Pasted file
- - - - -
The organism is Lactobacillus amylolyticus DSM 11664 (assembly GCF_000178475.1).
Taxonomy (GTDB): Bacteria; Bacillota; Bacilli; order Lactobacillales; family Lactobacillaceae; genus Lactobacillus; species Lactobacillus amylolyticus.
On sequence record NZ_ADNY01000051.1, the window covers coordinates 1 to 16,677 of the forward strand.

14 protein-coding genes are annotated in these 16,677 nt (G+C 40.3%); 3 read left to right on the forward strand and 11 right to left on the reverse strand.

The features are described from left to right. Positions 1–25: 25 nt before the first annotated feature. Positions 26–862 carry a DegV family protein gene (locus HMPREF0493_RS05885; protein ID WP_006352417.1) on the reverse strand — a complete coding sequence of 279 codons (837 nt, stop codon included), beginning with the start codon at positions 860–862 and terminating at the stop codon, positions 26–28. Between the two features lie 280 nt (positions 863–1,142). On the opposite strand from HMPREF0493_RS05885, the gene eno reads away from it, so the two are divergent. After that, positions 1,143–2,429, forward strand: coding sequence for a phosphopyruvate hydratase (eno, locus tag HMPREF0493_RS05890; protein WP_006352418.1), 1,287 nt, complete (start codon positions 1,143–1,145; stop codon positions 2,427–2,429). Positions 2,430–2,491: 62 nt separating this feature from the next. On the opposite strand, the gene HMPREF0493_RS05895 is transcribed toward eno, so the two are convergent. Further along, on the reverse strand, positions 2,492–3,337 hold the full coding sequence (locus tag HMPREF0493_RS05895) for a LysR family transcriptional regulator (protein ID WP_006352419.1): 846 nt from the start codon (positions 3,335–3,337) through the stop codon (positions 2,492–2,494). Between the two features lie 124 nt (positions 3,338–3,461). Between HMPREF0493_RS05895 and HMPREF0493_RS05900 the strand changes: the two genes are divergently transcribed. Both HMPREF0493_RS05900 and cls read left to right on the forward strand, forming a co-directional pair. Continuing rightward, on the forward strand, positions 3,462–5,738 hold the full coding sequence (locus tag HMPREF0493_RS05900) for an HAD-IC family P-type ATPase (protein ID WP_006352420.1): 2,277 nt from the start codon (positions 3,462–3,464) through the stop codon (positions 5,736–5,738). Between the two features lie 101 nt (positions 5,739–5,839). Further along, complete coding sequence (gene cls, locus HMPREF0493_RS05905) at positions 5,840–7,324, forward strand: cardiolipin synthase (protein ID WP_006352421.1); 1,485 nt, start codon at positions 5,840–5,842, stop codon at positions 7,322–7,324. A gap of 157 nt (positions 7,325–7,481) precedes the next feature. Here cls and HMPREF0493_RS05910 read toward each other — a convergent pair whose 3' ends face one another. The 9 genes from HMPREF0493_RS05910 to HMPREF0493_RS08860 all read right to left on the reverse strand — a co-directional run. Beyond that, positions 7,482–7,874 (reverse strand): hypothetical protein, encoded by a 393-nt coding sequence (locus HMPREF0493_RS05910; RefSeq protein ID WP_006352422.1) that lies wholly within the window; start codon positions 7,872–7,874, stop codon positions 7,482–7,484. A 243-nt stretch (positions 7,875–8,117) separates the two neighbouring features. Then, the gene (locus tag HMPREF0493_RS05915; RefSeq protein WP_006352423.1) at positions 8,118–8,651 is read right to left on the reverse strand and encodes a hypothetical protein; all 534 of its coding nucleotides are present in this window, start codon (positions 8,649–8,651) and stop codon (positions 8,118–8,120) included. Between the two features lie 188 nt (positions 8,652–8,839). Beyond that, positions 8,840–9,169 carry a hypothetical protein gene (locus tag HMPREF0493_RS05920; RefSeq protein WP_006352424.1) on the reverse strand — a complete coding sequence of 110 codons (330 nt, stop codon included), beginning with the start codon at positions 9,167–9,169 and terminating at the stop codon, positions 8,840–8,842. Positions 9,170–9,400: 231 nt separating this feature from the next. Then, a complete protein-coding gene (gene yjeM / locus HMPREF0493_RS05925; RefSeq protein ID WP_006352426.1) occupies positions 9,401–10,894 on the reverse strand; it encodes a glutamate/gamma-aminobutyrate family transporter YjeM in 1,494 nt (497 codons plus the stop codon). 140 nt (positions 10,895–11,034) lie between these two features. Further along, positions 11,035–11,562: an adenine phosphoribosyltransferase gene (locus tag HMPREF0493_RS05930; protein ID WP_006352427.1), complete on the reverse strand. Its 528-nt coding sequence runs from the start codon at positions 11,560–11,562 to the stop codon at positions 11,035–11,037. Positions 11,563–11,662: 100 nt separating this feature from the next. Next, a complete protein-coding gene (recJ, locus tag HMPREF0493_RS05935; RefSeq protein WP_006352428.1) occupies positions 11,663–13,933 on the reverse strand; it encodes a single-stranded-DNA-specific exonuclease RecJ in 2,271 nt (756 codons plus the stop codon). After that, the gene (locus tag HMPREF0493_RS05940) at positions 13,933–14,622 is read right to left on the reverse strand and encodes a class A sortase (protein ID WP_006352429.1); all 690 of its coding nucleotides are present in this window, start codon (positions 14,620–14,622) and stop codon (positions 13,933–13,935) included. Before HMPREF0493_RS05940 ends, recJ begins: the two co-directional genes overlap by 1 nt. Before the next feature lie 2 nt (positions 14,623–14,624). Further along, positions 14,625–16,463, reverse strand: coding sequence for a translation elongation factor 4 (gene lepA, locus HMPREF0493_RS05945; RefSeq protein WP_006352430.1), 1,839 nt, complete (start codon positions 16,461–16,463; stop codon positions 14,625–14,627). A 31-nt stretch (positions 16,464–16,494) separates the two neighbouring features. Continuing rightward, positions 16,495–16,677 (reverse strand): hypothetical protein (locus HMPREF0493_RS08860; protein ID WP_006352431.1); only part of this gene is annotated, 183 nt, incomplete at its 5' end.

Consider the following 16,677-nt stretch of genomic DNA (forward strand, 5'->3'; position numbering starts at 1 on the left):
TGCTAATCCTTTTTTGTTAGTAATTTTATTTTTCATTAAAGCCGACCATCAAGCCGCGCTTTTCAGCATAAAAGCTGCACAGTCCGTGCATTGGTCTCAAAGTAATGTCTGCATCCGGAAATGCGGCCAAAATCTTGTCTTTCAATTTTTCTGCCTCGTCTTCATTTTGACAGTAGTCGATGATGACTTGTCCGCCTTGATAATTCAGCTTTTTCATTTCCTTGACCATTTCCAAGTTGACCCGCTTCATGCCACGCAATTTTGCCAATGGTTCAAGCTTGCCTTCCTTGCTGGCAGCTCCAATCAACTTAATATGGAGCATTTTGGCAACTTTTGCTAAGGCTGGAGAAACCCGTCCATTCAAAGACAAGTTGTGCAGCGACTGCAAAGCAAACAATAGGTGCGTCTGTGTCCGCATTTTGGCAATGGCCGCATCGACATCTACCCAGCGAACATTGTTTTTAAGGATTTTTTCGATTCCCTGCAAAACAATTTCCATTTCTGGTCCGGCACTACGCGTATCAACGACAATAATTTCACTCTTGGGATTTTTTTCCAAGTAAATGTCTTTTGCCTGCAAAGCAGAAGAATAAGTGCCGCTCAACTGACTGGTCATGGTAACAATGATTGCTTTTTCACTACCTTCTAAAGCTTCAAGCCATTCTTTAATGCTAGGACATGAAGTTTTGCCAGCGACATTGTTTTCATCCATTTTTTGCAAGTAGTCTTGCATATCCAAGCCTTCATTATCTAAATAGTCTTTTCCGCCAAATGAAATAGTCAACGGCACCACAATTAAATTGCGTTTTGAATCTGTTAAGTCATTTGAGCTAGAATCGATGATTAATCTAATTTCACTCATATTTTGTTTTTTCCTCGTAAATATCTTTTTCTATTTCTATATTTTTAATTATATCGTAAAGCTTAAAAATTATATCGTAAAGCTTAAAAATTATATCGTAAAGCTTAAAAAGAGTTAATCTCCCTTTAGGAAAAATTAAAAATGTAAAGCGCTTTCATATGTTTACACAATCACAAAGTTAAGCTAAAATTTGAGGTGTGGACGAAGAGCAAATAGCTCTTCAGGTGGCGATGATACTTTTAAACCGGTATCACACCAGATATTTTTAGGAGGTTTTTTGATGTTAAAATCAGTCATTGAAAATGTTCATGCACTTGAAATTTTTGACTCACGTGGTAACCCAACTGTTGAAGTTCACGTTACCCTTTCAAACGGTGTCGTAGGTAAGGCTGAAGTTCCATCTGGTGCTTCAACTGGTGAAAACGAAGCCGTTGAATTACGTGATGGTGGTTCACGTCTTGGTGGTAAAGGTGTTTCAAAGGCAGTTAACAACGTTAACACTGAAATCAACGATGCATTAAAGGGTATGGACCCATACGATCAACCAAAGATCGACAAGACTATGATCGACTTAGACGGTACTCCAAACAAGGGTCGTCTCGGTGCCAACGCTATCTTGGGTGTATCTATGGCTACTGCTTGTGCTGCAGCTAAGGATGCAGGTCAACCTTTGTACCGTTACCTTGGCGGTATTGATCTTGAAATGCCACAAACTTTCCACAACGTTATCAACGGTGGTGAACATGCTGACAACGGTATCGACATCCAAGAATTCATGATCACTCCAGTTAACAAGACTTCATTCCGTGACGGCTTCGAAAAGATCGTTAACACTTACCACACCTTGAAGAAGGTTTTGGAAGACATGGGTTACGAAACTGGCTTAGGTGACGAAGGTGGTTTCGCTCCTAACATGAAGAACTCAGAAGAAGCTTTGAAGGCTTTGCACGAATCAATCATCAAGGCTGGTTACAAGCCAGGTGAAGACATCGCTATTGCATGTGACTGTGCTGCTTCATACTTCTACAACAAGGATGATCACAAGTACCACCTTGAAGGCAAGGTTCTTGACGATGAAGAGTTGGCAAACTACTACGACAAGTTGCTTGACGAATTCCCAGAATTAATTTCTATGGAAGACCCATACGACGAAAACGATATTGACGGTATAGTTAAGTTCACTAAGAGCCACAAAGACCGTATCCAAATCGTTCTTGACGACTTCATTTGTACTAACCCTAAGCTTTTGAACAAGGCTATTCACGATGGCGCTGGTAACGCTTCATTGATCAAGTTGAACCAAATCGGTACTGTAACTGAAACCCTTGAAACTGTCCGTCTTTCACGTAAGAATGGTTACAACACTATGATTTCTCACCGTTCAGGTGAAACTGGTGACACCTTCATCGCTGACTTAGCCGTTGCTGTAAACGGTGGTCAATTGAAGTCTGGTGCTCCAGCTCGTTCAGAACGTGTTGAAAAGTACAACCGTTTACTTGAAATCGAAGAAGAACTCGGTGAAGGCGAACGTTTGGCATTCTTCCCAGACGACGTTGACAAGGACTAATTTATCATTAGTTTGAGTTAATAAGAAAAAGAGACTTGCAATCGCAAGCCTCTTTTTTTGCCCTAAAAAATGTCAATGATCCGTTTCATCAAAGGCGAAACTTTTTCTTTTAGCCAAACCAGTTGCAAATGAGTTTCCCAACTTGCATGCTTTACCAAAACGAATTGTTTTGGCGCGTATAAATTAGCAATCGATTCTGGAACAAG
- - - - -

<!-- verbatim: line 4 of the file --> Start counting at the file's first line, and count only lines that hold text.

14 protein-coding genes are annotated in these 16,677 nt (G+C 40.3%); 3 read left to right on the forward strand and 11 right to left on the reverse strand.